U.S. President Barack Obama and Republicans in Congress appear to remain
far apart in talks to avert the so-called fiscal cliff of $600 billion
in automatic government spending cuts and expiring tax cuts. The latest
U.S. jobs figures played into the debate.
With days dwindling for a compromise, the Republican Speaker of the
House of Representatives, John Boehner, bluntly accused the White House
of wasting time and deliberately pushing the economy closer to the
Boehner says President Obama failed to counter an offer this past week
from House Republicans of $800 billion in higher tax revenues, half of
President Obama's $1.6 trillion offer as an opening negotiating position
three weeks ago.
"Reports indicate that the president has adopted a deliberate strategy
to slow walk our economy right to the edge of the fiscal cliff," Boehner
said. "Instead of reforming the tax code and cutting spending, the
president wants to raise [tax] rates. But even if he got the tax rate
hike he wanted, understand we would continue to see trillion dollar
deficits for as far as [the] eye can see."
Boehner described his latest telephone conversation with Obama as
pleasant but "more of the same" and accused the president of adopting a
"my way or the highway" approach.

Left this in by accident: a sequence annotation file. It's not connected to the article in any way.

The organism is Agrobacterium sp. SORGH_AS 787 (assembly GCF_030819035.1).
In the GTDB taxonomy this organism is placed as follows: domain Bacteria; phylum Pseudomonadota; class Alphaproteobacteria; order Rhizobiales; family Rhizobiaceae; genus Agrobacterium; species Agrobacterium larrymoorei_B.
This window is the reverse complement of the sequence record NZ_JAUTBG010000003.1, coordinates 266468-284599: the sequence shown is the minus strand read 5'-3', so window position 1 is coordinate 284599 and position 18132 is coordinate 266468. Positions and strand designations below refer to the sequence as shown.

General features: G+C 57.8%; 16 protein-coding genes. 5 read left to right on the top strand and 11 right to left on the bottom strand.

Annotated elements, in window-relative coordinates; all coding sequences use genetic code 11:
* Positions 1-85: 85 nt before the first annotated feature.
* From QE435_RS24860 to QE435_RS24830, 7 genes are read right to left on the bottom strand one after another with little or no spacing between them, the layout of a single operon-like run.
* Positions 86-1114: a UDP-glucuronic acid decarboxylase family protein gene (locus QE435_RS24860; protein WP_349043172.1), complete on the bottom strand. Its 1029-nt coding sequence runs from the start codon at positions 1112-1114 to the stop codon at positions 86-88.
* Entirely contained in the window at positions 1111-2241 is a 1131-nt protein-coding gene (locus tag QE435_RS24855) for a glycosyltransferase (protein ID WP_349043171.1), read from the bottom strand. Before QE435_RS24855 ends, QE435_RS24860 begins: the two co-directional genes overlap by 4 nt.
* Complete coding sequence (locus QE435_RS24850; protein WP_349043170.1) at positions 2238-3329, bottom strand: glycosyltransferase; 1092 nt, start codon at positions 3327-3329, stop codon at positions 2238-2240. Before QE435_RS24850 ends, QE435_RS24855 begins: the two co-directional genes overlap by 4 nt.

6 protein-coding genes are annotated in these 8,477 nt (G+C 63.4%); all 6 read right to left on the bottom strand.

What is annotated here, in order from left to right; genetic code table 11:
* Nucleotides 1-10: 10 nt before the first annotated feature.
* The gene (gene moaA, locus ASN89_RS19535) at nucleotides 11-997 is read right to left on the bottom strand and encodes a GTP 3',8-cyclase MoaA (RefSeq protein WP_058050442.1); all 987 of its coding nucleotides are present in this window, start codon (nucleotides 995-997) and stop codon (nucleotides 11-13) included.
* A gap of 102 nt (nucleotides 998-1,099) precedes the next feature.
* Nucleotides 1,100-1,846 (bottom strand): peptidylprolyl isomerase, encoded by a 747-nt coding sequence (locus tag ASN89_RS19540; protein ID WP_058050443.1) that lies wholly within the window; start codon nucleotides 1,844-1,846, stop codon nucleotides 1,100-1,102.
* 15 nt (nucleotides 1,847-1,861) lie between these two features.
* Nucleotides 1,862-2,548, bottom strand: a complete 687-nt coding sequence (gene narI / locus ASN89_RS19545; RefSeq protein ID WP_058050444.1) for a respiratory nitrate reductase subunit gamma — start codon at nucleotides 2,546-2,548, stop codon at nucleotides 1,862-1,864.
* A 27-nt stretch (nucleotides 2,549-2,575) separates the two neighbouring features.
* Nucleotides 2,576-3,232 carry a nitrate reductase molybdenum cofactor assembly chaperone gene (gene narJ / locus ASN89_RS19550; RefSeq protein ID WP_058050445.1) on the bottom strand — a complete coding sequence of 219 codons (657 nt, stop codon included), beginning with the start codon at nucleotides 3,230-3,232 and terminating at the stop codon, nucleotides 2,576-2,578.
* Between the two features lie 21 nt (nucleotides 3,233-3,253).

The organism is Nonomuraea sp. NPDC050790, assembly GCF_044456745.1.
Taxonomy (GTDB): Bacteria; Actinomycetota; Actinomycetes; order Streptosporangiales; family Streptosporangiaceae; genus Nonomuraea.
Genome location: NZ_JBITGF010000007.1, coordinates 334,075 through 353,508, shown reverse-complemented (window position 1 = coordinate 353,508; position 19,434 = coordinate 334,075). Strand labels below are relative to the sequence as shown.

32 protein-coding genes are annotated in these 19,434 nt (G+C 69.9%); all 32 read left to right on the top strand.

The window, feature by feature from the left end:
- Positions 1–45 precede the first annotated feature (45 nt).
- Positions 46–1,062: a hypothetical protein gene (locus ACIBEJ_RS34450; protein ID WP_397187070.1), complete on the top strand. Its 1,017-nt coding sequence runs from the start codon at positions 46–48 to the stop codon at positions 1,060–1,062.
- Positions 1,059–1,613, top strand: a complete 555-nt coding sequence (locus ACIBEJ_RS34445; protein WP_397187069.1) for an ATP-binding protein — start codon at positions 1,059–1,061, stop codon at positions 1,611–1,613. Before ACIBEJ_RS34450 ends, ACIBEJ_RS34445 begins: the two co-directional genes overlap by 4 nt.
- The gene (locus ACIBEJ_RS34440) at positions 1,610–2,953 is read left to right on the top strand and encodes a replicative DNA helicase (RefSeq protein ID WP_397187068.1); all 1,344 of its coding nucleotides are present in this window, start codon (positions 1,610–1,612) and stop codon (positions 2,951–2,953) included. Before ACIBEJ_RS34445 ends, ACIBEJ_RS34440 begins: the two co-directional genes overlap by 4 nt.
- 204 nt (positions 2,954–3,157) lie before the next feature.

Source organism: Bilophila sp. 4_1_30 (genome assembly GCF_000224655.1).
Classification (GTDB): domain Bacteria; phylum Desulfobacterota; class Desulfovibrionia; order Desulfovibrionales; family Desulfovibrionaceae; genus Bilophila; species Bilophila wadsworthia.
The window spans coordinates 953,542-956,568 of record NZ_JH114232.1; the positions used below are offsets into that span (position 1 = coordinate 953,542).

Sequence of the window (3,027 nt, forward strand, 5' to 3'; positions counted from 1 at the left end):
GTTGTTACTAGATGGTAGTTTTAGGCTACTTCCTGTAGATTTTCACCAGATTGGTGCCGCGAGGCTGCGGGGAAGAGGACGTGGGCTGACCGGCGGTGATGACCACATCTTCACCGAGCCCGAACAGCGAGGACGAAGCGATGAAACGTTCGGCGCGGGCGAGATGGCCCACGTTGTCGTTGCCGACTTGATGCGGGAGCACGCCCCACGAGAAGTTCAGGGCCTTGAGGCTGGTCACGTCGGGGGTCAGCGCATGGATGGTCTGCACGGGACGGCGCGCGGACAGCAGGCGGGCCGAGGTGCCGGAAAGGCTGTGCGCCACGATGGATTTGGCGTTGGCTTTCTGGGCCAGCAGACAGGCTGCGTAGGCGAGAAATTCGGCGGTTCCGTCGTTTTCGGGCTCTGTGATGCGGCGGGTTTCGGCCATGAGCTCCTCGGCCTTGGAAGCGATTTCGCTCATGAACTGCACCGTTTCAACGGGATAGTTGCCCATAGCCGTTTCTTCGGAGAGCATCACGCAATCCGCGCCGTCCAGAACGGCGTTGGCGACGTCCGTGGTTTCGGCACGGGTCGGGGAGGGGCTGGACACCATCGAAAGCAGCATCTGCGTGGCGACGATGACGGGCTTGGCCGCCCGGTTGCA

President Obama insists that expiring Bush-era tax cuts be extended
for those earning $250,000 or less, but is firm that wealthier Americans
need to pay more to support deficit reduction.
A key issue under discussion is the specific level below Clinton-era
rates for top income earners that would be set by any compromise.
Vice President Joe Biden said the White House will respond to "any
serious offer" and said the issue of extending middle class tax cuts
should be separated from tax levels for the wealthy.
"Do not hold hostage the relief for the middle class because you insist
that 120,000 families get a $500 billion tax cut over the next 10
years," he said.
Before a meeting with President Obama on Friday, House of
Representatives Democratic minority leader Nancy Pelosi spoke on Capitol
"As long as they will not touch one hair on the head, or get one red
cent from the high end [earners], we will never have the revenue
necessary to combine with the savings and with the spending cuts to
reduce the deficit, to create jobs, to grow the economy, to improve the
lives of the American people," she said.
warn that failure to reach a compromise will slow the U.S. economy in
the new year. The hope is for a "down payment" agreement that would set
the stage for much broader deficit and debt negotiations in 2013.
Playing into the debate on Friday were the latest government jobs
figures showing 146,000 jobs added to the economy, and a drop in overall
unemployment from 7.9 to 7.7 percent.
Asked if Republicans are concerned that failure to reach a compromise
with the president could harm job growth, Boehner said it is Obama who
is risking such damage by insisting on higher taxes for wealthier
The White House called the latest employment report, showing the 33rd
straight month of private sector job increases, further evidence the
economy continues to heal from the recession that began in 2007.